The long-awaited, much-anticipated Final Report of the Garnaut Climate Change Review has now been released. As per its website, the review was set up to: “…examine the impacts of climate change on the Australian economy, and recommend medium to long-term policies and policy frameworks to improve the prospects for sustainable prosperity.” It is an independent study by Professor Ross Garnaut, which was commissioned by Australia’s Commonwealth, State and Territory Governments.
A draft report was released in June, and engendered much discussion in the media, as well as a vocal response from scientists. Here is what I had to say on it at the time:
The Garnaut Draft Review is an extensive document and very much a work in progress. But the key fundamentals are already there. It rightly points out that the scientific evidence for climate change, on which hard economic decisions must ultimately hinge, is already flashing some extremely worrying warning signals: carbon emissions and the impacts of climate change are tracking at or above the top end of predictions made a decade ago, tipping elements such as the Arctic sea ice and polewards expansion of the tropical weather systems are being crossed decades ahead of schedule, and because of amplifying carbon-cycle feedbacks, were are now close to the time at which this ‘diabolical problem’ runs away from us, and which point neither mitigation nor adaptation will be sufficient for us to cope.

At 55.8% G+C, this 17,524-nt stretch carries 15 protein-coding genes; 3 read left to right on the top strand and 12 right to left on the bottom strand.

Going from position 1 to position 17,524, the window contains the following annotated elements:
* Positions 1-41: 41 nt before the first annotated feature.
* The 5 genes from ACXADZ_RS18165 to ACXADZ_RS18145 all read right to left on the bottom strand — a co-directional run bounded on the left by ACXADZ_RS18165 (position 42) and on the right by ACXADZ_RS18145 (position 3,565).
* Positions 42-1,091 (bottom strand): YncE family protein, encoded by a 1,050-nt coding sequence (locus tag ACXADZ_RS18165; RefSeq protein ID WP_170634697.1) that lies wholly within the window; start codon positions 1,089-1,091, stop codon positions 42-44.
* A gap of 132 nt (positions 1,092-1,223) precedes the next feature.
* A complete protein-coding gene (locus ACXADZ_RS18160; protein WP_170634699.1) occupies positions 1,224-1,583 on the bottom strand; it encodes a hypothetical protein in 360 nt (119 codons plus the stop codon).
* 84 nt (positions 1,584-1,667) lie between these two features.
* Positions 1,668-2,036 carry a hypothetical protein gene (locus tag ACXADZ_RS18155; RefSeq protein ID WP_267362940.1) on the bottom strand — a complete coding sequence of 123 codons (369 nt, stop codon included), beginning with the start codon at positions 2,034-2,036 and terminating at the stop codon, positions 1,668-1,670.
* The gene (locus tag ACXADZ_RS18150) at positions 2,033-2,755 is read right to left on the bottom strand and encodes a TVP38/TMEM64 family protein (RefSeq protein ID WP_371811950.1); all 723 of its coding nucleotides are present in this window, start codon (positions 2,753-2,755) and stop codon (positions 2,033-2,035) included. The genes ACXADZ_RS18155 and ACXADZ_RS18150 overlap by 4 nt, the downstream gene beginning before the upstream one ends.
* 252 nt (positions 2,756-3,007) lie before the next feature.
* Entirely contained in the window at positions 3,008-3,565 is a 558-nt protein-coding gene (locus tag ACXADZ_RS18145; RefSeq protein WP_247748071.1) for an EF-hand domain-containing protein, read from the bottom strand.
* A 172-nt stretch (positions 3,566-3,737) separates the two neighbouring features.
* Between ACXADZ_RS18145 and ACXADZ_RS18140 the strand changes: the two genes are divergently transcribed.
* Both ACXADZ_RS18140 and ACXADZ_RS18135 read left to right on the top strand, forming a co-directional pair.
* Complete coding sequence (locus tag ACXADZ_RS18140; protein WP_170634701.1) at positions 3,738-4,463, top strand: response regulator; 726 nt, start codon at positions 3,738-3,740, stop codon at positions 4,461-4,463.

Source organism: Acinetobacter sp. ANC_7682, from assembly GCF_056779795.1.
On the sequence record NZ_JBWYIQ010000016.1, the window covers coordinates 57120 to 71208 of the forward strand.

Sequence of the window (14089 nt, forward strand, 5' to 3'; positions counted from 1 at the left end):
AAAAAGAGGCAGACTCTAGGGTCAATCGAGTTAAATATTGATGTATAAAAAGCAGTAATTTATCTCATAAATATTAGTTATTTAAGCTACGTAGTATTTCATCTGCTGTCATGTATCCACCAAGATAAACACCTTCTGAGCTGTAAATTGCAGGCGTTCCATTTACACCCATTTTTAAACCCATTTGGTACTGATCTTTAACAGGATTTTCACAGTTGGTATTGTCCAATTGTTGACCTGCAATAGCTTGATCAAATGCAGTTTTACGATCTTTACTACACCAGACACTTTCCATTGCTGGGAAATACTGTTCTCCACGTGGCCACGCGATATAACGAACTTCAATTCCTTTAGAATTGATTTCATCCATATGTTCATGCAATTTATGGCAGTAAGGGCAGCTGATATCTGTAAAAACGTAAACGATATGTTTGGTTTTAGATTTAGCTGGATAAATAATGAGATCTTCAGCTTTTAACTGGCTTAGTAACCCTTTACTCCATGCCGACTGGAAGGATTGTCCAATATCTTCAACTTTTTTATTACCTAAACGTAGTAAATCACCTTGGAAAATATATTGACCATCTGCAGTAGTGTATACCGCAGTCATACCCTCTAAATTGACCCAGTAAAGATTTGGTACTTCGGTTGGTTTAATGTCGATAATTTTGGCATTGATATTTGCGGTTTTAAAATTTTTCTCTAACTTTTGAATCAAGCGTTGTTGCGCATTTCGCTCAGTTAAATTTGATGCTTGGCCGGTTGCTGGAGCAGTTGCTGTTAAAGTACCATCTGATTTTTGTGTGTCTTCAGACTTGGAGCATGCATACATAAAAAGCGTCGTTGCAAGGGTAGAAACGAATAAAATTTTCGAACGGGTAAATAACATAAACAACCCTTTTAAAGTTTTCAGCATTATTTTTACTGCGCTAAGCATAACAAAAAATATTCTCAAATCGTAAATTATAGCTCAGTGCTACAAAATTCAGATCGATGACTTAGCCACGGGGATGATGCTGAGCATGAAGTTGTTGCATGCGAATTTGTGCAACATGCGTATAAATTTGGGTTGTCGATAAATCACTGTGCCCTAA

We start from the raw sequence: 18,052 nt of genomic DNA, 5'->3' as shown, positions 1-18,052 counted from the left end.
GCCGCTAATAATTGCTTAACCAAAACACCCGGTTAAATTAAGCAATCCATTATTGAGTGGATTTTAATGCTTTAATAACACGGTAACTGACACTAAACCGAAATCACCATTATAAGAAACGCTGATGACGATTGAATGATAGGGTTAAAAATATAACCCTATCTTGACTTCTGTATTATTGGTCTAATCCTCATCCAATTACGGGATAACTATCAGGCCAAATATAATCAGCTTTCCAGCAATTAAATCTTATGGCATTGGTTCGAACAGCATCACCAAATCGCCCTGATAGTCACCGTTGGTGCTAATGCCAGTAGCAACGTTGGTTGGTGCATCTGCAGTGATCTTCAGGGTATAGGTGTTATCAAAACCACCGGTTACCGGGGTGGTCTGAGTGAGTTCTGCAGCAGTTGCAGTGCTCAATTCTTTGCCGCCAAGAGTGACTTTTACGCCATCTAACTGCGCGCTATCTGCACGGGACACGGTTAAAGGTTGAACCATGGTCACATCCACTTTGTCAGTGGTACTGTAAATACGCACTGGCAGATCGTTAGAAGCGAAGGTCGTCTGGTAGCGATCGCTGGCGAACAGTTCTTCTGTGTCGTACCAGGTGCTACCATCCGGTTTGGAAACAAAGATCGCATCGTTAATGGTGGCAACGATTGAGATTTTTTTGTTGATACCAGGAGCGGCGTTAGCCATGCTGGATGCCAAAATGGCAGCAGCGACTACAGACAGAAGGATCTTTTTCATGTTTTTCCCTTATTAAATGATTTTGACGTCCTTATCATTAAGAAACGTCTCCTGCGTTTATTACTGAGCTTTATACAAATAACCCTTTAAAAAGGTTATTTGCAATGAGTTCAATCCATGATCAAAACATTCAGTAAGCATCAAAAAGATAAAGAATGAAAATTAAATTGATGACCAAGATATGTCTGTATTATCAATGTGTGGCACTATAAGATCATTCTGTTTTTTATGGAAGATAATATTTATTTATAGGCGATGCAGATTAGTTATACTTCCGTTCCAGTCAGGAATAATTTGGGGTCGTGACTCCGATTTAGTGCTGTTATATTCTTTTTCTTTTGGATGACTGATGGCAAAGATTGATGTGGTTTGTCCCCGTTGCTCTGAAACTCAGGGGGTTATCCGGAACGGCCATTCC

Our great natural assets – the Great Barrier Reef, the wetlands of Kakadu, the enormously productive agricultural basin of the Murray-Darling system – will be severely degraded or all but eliminated within the lifetimes of current generations. As Garnaut said, we should have moved on this issue years or decades earlier, when potential impacts were already reasonable well understood and yet greater uncertainty about the extent of the problem existed, compared to today.
By explicitly recognising these harsh realities, the Garnaut Report positions the economic and social arguments within the right frame of reference – one in which urgent action is required, and where forward-looking domestic action from the developed world, especially nations that are exquisitely sensitive to climate change impacts, must be the trigger for international multilateral agreements – which are ultimately the only way to solve the problem, and at the same time spawn the energy revolution of the new century – renewables, not fossil carbon.